The Commitment is incorporated by reference into the Three-Party Agreement (Miller Aff. Ex. 2, P 1 and Recitals), and those documents should be read together. See Carvel Corp. v. Diversified Management Group, Inc., 930 F.2d 228, 233 (2d Cir. 1991) ("instruments executed at the same time, by the same parties, for the same purpose and in the course of the same transaction will be read and interpreted together").
The Days Inn Bakersfield hotel was completed in 1988, and soon began a gradual financial decline. (U S West Mem. at 4; Marine Mem. at 12) On March 5, 1990, less than 45 days before the expiration of Marine's loan to Days, Marine requested that U.S. West fund the Standby Loan. (Grant Aff. Ex. 12) On April 17, 1990, U.S. West notified Days that its obligation to fund the Standby Loan had terminated, because Days was in default under the Commitment and the Three-Party Agreement. (Grant Aff. Ex. 13)
U S West sought a declaration that it was not required to fund the loan. Marine never foreclosed on the loan to Days; rather, it sued U.S. West for breach of contract and breach of good faith. On October 17, 1991, Marine sold its right to foreclose on the loan to Oleifera Investments, Ltd. for $ 4.65 million. (Marine Rule 3(g) Statement P 73)
A standby loan, also known in the banking industry as a take-out commitment, is issued expressly to enable a builder to obtain construction financing. Such a commitment is designed to encourage a construction loan by assuring a construction lender that its loan will be paid at the end of its term by the standby lender. See, e.g., First Nat'l State Bank v. Commonwealth Fed. Sav. & Loan Ass'n, 455 F. Supp. 464, 467 (D.N.J. 1978), aff'd, 610 F.2d 164 (3d Cir. 1979). Thus, subject to certain conditions, Marine was entitled to have its loan funded by U.S. West's Standby Loan on April 23, 1990. According to the contract terms, U.S. West would then assume the risk of default by Days.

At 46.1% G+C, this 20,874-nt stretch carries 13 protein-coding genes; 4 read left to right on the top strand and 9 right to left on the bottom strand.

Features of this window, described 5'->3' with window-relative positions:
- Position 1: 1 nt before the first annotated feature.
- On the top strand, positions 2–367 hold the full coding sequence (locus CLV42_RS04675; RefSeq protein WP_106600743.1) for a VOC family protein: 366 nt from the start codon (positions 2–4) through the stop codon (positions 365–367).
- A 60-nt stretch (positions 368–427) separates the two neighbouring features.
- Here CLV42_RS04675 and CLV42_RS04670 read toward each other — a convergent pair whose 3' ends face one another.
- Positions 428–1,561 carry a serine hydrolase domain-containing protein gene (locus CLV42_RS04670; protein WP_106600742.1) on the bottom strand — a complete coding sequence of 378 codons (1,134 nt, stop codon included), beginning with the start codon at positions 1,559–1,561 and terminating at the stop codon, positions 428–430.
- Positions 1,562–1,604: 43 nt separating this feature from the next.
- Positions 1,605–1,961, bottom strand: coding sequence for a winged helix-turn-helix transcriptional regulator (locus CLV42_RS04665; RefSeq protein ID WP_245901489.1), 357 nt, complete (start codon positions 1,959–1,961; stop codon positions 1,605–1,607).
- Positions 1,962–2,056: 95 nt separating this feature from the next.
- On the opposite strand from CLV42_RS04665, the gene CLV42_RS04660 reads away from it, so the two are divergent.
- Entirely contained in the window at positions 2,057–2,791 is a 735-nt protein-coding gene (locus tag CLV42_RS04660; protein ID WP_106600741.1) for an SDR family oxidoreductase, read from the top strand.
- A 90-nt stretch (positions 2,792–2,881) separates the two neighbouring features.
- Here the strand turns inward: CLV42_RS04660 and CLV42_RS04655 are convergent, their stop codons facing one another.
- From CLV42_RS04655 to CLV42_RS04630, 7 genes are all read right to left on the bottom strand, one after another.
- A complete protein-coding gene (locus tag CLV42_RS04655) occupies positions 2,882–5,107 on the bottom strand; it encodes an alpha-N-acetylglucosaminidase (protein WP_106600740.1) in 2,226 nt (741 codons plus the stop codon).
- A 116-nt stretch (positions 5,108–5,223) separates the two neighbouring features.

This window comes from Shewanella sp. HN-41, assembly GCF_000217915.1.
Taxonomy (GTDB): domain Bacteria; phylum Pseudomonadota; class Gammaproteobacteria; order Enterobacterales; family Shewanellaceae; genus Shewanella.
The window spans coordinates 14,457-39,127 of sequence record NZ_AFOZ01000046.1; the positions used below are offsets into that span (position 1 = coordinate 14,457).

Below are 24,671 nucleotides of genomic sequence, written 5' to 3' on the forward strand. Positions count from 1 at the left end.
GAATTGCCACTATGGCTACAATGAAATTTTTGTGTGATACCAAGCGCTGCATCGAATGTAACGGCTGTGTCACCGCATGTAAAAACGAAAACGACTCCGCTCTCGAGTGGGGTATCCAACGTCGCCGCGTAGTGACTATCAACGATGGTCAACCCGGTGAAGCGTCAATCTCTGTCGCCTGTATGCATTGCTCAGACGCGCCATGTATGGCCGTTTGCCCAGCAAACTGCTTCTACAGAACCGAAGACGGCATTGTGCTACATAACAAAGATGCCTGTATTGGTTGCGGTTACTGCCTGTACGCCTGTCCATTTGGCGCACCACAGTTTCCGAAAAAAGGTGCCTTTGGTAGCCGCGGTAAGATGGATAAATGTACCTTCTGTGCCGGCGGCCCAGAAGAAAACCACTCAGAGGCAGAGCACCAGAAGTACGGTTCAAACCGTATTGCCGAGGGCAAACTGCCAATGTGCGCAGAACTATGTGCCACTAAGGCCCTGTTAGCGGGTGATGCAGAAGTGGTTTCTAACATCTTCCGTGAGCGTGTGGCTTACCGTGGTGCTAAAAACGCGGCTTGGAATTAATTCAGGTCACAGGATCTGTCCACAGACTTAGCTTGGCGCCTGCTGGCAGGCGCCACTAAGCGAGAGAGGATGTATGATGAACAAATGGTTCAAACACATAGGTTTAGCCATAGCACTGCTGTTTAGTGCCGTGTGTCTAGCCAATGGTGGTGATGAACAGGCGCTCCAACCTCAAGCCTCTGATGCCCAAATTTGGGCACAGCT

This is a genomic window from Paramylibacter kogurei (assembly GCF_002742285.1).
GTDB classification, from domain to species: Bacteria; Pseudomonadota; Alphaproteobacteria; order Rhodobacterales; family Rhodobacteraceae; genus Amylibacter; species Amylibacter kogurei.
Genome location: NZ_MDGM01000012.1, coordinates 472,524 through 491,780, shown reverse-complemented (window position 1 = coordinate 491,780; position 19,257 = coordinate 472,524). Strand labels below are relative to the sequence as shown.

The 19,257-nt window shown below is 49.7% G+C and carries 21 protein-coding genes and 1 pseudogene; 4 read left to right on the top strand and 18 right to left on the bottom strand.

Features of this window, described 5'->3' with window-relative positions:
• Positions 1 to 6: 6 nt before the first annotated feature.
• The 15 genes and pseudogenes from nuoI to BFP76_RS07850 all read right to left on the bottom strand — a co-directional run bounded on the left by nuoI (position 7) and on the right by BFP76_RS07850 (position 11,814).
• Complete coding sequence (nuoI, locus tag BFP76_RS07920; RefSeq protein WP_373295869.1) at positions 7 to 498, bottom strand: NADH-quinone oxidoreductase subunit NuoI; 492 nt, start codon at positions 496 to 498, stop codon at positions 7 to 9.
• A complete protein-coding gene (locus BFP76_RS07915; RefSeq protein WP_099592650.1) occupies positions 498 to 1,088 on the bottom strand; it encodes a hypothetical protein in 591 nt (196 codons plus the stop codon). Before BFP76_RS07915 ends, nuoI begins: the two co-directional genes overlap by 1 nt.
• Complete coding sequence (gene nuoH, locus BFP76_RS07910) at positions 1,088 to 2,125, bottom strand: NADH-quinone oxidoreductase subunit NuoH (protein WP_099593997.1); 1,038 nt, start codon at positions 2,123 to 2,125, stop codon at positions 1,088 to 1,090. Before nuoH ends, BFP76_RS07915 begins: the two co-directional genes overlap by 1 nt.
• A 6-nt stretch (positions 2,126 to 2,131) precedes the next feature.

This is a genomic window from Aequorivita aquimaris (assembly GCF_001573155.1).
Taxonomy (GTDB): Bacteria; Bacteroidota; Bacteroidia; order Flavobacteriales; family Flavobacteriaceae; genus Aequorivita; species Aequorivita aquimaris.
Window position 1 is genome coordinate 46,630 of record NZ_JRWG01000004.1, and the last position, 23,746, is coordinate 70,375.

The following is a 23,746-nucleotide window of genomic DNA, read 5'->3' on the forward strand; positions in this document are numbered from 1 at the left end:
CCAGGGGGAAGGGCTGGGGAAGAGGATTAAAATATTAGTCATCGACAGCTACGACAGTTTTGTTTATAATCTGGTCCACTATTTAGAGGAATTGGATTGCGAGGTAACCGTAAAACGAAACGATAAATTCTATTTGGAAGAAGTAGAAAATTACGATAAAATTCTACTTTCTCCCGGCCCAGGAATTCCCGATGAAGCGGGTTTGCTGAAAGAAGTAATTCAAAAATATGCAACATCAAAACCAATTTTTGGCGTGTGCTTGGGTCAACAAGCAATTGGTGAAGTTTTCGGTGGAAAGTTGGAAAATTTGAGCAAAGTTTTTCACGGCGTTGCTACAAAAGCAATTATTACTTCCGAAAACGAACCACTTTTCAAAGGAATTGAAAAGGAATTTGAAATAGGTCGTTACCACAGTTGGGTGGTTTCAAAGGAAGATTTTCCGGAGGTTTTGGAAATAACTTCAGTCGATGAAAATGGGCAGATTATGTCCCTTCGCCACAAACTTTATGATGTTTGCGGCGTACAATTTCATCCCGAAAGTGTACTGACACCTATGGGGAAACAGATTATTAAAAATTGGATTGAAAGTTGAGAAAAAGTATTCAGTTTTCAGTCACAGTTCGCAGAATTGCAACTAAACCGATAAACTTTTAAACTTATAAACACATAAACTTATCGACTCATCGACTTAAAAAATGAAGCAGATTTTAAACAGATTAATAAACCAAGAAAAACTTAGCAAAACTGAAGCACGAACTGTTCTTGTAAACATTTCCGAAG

Under New York law, "the basic principle of recovery for breach of contract is that the injured party should be placed in the same position it would have been in had the contract been performed." Teachers Ins. & Annuity Ass'n v. Butler, 626 F. Supp. 1229, 1236 (S.D.N.Y. 1986) (citations omitted). This principle is modified by the "fundamental proposition of contract law . . . that the loss caused by a breach is determined as of the time of breach." Sharma v. Skaarup Ship Management Corp., 916 F.2d 820, 825 (2d Cir. 1990) (citing Simon v. Electrospace Corp., 28 N.Y.2d 136, 145, 269 N.E.2d 21, 26, 320 N.Y.S.2d 225, 232 (1971)). A showing of a breach of contract alone does not necessarily entitle a plaintiff to damages. See, e.g., Lincoln Nat'l Life Ins. Co. v. NCR Corp., 772 F.2d 315, 320 (7th Cir. 1985); Meteor Indus., Inc. v. Metalloy Indus., Inc., 149 A.D.2d 483, 539 N.Y.S.2d 972 (2d Dep't 1989). ...